As many of you are aware there was extremely high interest in attending Worlds this year. The result is a large number of teams have been "waitlisted" for slots once the team cap was reached. The organisers are in a very difficult position on this one and here is their response to some queries about why somw teams have 3 teams while others are waitlisted.
Yesterday’sregistration may have come as a surprise to some but to those who have been following global debating over the last years, it was expected. We were certainly expecting it. Whilst 90 seconds is remarkably fast, last year’sWorlds filled up in a similar fashion. However, between the two bouts of registration fever, there was a Worlds Council at which the issue was discussed at length. It is worth returning to that discussion, particularly as we are bound as an Organizing Committee to abiding by the policies (or as is more often the case, the spirit) of Council.
Firstly, we asked explicitly whether we should have a team cap of three or two. After a discussion lasting an hour, it became clear that there was no consensus but that the majority of delegates favored a three team cap. No binding decision was taken and the initiative was left with us. The arguments for three teams over two were many, including a larger number of n-1 judges (your proposal, Rajan, to reduce retroactively the team cap would also remove 77 judges) and the fact that many C teams are highly competitive. We stated at Council that we would go for three teams and that we would share our registration plans with the Chair of Council, which we have since done. We don’t believe that we can now reduce the team cap, even in the face of unprecedented interest in Worlds as this would undo every public and private statement we have made about registration since January 2008. It would also throw our adjudication pool into chaos. Any kind of retroactive, off-the-cuff response to a problem is likely to throw carefully designed plans into disarray and so we simply cannot go back on what we have said we would do.
Secondly, Council discussed internet speed as an issue which undermined registration inparts of Asia and Africa. We instigated a policy whereby institutions from nations with low bandwidth internet connections would get a break and as a result, many new institutions were included in the first phase of registration this year. Thirdly, Council reaffirmed the rule whereby every nation that has competed at Worlds one year get sone team slot as a right at the next round. A look at our registered list shows a remarkably diverse number of nations represented from every continent and region (with the unfortunate exceptions of North and Central Africa). We have done everything that Council expects from us andin this sense, we are happy with how registration has gone.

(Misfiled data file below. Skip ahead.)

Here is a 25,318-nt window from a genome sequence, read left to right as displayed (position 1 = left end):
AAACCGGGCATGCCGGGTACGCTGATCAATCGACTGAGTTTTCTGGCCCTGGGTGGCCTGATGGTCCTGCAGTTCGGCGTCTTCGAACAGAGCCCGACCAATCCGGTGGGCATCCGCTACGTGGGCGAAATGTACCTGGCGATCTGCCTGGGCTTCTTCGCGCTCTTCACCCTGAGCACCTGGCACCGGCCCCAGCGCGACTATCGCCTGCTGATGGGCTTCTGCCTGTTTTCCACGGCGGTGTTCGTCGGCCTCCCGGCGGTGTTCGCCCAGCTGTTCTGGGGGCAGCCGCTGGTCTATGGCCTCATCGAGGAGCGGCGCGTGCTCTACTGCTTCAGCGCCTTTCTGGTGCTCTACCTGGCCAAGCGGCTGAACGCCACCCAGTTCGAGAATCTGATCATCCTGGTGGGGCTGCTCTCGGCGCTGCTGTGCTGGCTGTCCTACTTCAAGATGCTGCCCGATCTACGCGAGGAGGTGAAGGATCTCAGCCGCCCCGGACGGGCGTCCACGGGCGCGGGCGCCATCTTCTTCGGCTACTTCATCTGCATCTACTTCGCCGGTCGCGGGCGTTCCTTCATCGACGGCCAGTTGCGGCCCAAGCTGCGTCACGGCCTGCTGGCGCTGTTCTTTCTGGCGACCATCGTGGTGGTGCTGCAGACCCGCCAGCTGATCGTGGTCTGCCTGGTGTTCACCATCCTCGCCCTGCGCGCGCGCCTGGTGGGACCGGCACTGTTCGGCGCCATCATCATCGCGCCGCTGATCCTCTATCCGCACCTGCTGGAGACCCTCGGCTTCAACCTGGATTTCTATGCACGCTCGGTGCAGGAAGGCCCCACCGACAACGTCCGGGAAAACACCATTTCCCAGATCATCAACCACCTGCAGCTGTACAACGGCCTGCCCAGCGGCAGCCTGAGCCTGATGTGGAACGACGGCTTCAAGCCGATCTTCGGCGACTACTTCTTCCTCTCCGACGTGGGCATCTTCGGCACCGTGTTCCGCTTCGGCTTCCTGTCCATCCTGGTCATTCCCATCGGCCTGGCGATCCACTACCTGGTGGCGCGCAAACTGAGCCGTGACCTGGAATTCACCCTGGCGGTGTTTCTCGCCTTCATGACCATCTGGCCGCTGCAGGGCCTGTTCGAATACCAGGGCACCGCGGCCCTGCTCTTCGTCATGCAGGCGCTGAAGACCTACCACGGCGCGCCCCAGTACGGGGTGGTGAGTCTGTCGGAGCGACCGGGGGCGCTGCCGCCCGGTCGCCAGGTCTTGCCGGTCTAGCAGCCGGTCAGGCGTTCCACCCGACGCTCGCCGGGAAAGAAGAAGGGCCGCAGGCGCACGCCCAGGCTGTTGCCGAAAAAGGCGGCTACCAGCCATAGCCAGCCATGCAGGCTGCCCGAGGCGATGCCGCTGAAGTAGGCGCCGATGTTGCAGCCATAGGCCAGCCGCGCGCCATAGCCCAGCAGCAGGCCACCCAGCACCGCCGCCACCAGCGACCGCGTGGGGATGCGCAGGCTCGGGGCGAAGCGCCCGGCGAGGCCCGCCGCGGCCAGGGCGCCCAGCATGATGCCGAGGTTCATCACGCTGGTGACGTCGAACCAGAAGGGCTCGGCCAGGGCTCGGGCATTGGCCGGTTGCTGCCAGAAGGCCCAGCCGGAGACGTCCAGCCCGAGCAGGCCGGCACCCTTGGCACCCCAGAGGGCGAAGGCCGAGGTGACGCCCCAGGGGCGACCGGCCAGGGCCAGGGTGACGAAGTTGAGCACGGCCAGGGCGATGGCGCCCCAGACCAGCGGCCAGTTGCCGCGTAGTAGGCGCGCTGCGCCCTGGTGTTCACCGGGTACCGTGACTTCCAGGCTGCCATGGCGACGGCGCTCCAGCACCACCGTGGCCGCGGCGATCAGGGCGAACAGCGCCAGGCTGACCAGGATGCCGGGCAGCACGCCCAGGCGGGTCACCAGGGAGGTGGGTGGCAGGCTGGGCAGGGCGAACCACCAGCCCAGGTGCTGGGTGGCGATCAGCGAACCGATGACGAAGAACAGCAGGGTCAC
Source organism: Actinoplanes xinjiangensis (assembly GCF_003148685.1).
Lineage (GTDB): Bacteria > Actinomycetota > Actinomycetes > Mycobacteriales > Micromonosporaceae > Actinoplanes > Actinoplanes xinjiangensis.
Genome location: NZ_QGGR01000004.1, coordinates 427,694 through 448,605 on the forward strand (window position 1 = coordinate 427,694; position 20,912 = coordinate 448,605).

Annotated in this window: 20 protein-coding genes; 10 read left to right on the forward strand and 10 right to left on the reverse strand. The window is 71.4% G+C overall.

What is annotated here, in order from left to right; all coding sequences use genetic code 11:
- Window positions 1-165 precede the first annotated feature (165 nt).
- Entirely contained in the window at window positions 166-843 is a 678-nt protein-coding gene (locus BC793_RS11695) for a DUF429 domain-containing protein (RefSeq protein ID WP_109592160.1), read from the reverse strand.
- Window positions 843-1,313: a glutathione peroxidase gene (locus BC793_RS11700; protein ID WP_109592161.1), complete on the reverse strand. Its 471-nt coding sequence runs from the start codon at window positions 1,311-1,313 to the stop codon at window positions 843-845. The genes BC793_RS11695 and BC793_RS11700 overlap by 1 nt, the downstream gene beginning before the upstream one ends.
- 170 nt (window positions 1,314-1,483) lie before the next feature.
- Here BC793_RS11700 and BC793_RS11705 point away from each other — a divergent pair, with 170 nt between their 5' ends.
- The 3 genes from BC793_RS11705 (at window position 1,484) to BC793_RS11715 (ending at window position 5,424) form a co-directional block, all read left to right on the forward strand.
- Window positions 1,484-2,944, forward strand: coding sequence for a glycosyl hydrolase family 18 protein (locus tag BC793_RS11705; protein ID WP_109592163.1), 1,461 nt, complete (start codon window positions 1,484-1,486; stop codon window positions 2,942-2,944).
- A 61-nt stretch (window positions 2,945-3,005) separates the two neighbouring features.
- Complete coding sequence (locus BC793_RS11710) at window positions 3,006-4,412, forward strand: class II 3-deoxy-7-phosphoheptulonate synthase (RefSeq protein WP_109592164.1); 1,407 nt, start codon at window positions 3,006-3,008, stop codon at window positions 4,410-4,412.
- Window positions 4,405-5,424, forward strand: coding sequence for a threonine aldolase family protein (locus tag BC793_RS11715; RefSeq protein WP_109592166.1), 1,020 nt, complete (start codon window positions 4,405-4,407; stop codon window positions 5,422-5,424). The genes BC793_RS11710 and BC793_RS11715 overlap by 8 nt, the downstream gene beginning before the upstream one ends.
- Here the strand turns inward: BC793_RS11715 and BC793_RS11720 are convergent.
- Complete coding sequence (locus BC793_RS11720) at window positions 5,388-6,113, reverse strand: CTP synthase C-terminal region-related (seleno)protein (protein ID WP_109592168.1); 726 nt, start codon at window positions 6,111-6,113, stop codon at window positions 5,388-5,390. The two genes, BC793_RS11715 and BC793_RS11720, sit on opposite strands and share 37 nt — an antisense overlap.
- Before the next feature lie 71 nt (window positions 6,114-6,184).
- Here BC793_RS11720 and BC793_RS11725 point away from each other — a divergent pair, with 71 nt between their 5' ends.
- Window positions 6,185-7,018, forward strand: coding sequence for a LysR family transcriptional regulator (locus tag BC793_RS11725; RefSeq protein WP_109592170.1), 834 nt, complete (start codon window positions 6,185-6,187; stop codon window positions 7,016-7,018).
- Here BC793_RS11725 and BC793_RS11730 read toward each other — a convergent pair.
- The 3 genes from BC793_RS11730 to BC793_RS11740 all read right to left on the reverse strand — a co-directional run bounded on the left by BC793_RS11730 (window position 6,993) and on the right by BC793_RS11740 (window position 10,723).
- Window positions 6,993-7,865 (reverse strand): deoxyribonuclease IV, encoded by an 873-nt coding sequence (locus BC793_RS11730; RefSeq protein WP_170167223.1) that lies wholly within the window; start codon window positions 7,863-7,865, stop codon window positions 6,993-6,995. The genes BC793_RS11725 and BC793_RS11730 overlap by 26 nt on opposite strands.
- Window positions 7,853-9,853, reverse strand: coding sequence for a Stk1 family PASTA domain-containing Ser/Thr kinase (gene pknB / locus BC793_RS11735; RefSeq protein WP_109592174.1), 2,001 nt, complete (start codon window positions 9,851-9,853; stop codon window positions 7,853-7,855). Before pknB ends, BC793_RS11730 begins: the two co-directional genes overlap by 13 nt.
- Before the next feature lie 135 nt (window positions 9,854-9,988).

You are right, however, that a lasting solution is needed to the effect the growth of Worlds Style debating around the globe has had on the World Universities Debating Championships. You suggest a team cap of two but a quick look at current registration indicates that this would still leave around 70 institutions outside the tournament. There are now so many universities that actively debate that a team cap of one would be required to include everyone. We now face a situation where the global debating community must decide what its biggest tournament is about. Is Worlds a tournament solely about finding thebest team in the World? Is it about ensuring that everyone who wants to competegets to compete?
It is in this context that last year’s Worlds Council set up the Future of Worlds Committee, which was charged with looking at an array of issues, including registration. We would suggest that you, and anyone else who has strong viewson this matter, approach the Chair of that Committee, Adiba Shareen, with your ideas. This year’s registration was no surprise – we all saw it coming. Rather than trying to solve the problem by making retroactive knee-jerk decisions, we will need to come together as a community and make some hard decisions. Thismight happen this year but more likely it will take two. What is imperative is that we are prepared to make changes that preserve what makes Worlds such an attractive event whist also dealing with the myriad problems that explosive growth has brought.
We should all be proud that Worlds Style debating is flourishing and at Koç we recognize that we are the temporary guardians of an immensely valuable Championship. We hope that Singapore Management University get in off the waitlist (and our pre-payment policy will ensure that speculative registrations are knocked out much earlier than in previous years).We also hope that you choose to help us seek a long-term solution rather than a short-term one that would throw our plans into chaos and make us go back on our word.
With our warmest regards,
on behalf of the Vehbi Koç World Universities Debating Championships